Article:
The Storm plays its first game against the defending champion Minnesota on Sunday in an unfamiliar position — the Western Conference basement. Seattle is (0-2) to start the season, its worst since going 0-3 in 2003 and not advancing to the postseason.
News doesn’t get much better for Seattle in five of the upcoming six games are away from the comfy confines of KeyArena. But Seattle was 6-11 on the road last season and finished second in the conference, so there’s your glimmer of hope.
“What we have here is a very good team and we have the chances to be a great team,” Storm PG Sue Bird said after practice this week. “We have all the pieces, it’s just getting it together.”
Turnovers have been the Storm’s biggest issue, averaging 23 in its two games, both against Los Angeles (3-1). Minnesota will easily capitalize on that fault, getting out in transition where it loves to score, anyway.
Add Rebekkah Brunson’s work underneath the basket and the game could get away from Seattle fast. The Lynx have outscored opponents by a league-best 16 points this season and four of Minnesota’s players average double-figure scoring, three chipping in at least 7.3.
Obviously an easy reason for the disparity is Minnesota returns nine players, including all of its starters. Seattle returns three starters, but majority of the team playing the bulk of its minutes didn’t practice together until the week of its season-opener. For Seattle, the staccato beginning to the season has acted like an extended training camp to fine tune what’s learned in games.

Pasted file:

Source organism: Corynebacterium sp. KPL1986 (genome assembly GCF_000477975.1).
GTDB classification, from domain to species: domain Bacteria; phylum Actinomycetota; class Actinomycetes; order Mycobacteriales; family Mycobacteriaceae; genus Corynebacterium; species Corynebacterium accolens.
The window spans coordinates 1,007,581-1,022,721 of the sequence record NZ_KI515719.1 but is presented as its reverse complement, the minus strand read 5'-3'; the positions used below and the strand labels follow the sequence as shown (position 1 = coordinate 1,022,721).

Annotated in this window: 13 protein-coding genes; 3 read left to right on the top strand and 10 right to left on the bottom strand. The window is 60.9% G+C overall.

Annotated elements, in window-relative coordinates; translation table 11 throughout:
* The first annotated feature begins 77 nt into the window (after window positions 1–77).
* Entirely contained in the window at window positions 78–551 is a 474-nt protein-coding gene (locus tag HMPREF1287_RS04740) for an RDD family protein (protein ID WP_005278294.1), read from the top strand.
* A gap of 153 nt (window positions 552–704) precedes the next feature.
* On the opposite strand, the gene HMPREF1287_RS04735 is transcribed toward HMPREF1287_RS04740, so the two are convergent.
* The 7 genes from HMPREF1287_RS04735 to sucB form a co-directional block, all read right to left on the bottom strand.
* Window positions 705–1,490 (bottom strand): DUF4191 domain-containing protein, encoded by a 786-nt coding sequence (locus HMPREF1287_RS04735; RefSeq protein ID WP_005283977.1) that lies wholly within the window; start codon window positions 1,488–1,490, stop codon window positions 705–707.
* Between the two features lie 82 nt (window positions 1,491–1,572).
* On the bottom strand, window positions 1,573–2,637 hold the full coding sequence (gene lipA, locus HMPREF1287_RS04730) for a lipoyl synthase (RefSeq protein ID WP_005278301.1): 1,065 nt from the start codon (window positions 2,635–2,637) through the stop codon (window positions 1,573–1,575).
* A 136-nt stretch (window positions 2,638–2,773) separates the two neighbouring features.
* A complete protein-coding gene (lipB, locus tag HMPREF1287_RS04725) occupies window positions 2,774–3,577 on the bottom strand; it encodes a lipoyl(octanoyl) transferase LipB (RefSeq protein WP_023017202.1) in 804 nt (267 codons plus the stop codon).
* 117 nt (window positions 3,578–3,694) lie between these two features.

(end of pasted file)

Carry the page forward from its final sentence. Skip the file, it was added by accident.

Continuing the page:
“When you have a team that’s back and have a lot of veteran players that have played together a long time, you can bypass a lot of the things,” Storm coach Brian Agler said. “Your process can move along a lot quicker because there’s a lot of continuity and people playing in unison. But when you have new players, it takes time for them to learn to play together as a unit. By the end, we’ll be measured as a team that probably improved as much as anyone else from day one to the last game.”
The Storm was 1-3 against the Lynx in 2011, losing both games at the Target Center. Seattle last won in Minnesota in 2010 during its own championship run.
“Practice was intense,” Bird said of Thursday’s session. “We worked on both offense and defense. Really figuring out and forming our identity and sticking to it. We also did a lot of up and down for conditioning because when you get tired, that’s when teams can fade away from what they’re good at…We’re still going to be tops defensively, there’s no doubt about that. From there, we have a lot of weapons offensively and as a team, I don’t think we’ve done a good job of really helping each other out. Putting each other in good spots. That’s where learning each other, you can see the benefits.”
There’s only one other game on Sunday, Atlanta (1-1) hosting Indiana (2-0). The Fever, Lynx and Connecticut Sun (3-0) are the only unbeaten teams remaining in the WNBA. The Storm, New York Liberty (0-4) and Tulsa Shock (0-3) are the sole teams searching for a win.
“They’re going to defend really, really hard,” Minnesota coach Cheryl Reeve said of Seattle. She’s not exactly thrilled with her team, however. “We’re shaking off things. I want them to play hard and smart and in (the Los Angeles) game we played hard, not necessarily smart. We’ll see how things are after practice.”
*PHOTO CREDIT: A shot of Minnesota’s championship banner by Getty Images.